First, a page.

5 Ways to Treat Morning Sickness
For moms, the feeling is all too common: nausea, the vomiting, and the constant, agonizing discomfort that simply will not go away. For some, that time can be greeted with joy at the expectation of a new little bundle of love, but for most, it’s just an awful sensation of morning sickness that can’t go away quick enough. But what causes it? Unfortunately, there is not one singular cause, and the intensity can vary from woman to woman.
During the first few weeks of pregnancy, a woman’s hormone levels dramatically increase, which is usually accompanied by a reduction in blood sugar, leading to the feelings of nausea and discomfort. Other things can factor in as well, such as whether or not you’re having multiples (i.e. twins, triplets, etc), stress, travel, and unusually high amounts of fatigue. And while morning sickness is nearly always not a cause for concern, mothers who experience it for longer than the first three to four months should let their OB-GYN know. Only a doctor can detect if the ailments are strong enough to warrant concern, but will usually conduct a urine or blood test to determine the mom and baby’s physical condition. If necessary, an ultrasound may also be performed.
Unusual symptoms that could cause a doctor to worry are:
Blood in vomit
Dramatic weight loss (usually of two pounds or more)
Outside of these symptoms, however, this sickness will usually go away within the first trimester. Hang tight!
But just because this time is expected to be awful doesn’t mean there are not ways to alleviate the physical symptoms. Below are a five of the most common ways to make this experience more bearable.
1. Stay Hydrated
Since nausea and upset stomachs are intensified by a lack of fluids, one of the best ways to make sure your body stays comfortable during this time is by drinking plenty of fluid. The usual recommendation by doctors is to drink eight 8-ounce glasses of water a day, but you may need to up this number a bit if the symptoms are especially harsh. This can feel like a herculean task if your body is rejecting everything, but your stomach will thank you later. In order to help your body stay hydrated, try “tricking” it into thinking you are thirsty when you may not be. For instance, snacking on salty foods will trigger the thirst buds and make you reach for the nearest bottle of water. Moreover, drinking hot tea or cold beverages is another way to get those fluids in. Temperature is key here: don’t be afraid to experiment with different methods to get as much fluid inside of your stomach as possible.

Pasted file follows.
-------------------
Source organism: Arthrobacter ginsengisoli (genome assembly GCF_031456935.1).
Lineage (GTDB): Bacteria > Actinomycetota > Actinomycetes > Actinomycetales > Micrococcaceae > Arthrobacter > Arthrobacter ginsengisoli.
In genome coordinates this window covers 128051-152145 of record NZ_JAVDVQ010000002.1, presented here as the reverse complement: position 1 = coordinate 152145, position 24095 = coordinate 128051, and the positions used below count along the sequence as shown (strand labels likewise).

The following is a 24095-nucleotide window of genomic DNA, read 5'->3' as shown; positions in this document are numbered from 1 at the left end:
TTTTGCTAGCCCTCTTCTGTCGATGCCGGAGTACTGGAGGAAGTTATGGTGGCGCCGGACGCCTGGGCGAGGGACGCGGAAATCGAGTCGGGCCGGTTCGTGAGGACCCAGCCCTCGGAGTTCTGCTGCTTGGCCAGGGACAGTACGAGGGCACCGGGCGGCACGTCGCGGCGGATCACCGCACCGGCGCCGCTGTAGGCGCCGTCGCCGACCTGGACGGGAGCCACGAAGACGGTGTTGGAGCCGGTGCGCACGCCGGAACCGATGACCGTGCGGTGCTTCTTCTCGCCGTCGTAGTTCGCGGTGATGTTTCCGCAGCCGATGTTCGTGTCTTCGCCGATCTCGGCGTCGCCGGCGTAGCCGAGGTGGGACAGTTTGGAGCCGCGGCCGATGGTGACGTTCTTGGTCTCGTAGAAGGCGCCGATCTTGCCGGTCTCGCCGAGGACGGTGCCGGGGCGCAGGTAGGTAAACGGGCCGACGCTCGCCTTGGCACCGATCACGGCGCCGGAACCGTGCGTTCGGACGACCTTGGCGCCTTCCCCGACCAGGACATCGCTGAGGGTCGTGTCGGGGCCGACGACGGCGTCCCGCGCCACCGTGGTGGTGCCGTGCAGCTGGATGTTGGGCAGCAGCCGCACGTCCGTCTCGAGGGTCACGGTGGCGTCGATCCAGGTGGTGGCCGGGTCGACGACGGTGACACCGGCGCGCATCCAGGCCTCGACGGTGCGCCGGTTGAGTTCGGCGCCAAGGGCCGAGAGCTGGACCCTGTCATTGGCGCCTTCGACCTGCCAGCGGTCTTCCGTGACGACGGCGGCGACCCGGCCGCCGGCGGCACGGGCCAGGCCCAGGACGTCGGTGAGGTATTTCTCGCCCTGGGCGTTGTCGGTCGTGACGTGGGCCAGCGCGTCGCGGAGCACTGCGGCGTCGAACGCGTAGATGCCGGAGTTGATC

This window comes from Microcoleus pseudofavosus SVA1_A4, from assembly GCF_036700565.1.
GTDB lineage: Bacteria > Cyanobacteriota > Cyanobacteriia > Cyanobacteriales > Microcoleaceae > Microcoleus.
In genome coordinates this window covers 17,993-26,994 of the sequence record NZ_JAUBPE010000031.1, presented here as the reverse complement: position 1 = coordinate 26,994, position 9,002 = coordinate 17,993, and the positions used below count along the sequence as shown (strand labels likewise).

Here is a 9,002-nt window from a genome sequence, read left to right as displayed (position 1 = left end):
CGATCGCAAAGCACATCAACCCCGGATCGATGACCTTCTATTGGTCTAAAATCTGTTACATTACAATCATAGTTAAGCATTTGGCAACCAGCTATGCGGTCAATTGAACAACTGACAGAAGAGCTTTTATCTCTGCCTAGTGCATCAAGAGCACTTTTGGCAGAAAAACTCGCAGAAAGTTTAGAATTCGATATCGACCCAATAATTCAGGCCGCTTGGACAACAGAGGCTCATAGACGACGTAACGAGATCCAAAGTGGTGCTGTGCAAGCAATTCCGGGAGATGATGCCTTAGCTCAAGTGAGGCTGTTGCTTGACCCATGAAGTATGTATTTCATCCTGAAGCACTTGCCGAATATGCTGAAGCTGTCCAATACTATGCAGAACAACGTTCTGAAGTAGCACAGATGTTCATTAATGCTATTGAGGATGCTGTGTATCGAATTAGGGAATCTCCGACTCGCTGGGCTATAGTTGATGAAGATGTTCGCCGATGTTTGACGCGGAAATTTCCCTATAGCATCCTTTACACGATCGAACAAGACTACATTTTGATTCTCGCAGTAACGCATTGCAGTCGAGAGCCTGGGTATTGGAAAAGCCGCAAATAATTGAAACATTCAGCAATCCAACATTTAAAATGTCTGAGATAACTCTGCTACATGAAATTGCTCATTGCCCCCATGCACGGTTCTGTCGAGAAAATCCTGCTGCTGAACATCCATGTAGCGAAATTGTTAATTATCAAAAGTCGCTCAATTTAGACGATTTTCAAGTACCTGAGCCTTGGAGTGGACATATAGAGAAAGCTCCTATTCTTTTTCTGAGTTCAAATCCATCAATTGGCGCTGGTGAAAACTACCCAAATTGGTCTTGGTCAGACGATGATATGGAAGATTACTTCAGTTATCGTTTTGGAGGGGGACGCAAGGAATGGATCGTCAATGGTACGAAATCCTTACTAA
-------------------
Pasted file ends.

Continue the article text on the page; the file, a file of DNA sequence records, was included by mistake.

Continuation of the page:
2. Snack Constantly
For most women, the simple sight of foods that they once craved is enough to make them yack; for others, it can be just food in general. Regardless, an empty stomach will only make nausea and upset stomach worse, so food is vital, whether to alleviate symptoms and for just overall health. To overcome the inherent hatred of food, one of the ways many women have found is to snack a little throughout the day. Whether it’s a bowl of fruit, a bag of dried nuts, sandwich, or even whole avocados, make sure that you keep foods nearby that you can munch on throughout the day. Instead of eating the typical “three meals a day” snack in the morning, snack in the afternoon, and snack before you go to bed to keep your blood sugar up throughout the night.
3. Try Different Foods
The mom who is a certified taco-a-holic before becoming pregnant may turn their nose up the second they drive by a fast food place, so one of the hardest things for newly pregnant women is to find things to eat. Fortunately, the early stages of your motherhood are a perfect time to start experimenting with new foods to find things you can stomach as well as help with feeling awful. For many moms, a good rule of thumb is “the blander the better.” Carbohydrate-rich snacks like crackers, pretzels, and cereal are a go-to for many women, as it fills their stomachs and keeps their energy up without the awful side-effects. Moreover, cold foods like popsicles, watermelons, and ice chips can trick your body into thinking its full as well, keeping overall nausea at bay. In any case, avoid spicy foods at all costs, unless you’re one of those rare women that can eat them and not be affected. One of the supposed “superfoods” of pregnant women is ginger, long used for its calming effects on the stomach. Don’t worry, you won’t have to carry around a plate of ginger to get your fix for this; ginger ale, ginger candy, gingersnaps, and gingerbread will work just fine.
4. Reduce Eye Strain
For some, the feelings of nausea and upset stomachs will drive them to spend weeks in bed, leading to an excessive use of television, computer, and smartphone watching. While there is nothing inherently wrong with this, if the text is small or the lights are bright, it can cause the eyes to strain and increase nausea. Adjust your screen and change the background color to make your eyes and your brain work a little less.
5. Try Pregnant-Specific Exercise
When these symptoms hit, one of the first things you will most likely want to do is lie down; go ahead, that may be exactly what your body needs. But it might also help to try to some very light, very specific exercise that will help soothe your body. To accomplish this, many women swear by yoga. If you are already a fitness fanatic, one of the hardest things about being pregnant is knowing when you can return to your normal routines, but there’s nothing stopping you from implementing a very light form of yoga into your pregnant stage. If that’s what your body craved before the baby, it might be exactly what your body needs to fight the awful symptoms of morning sickness.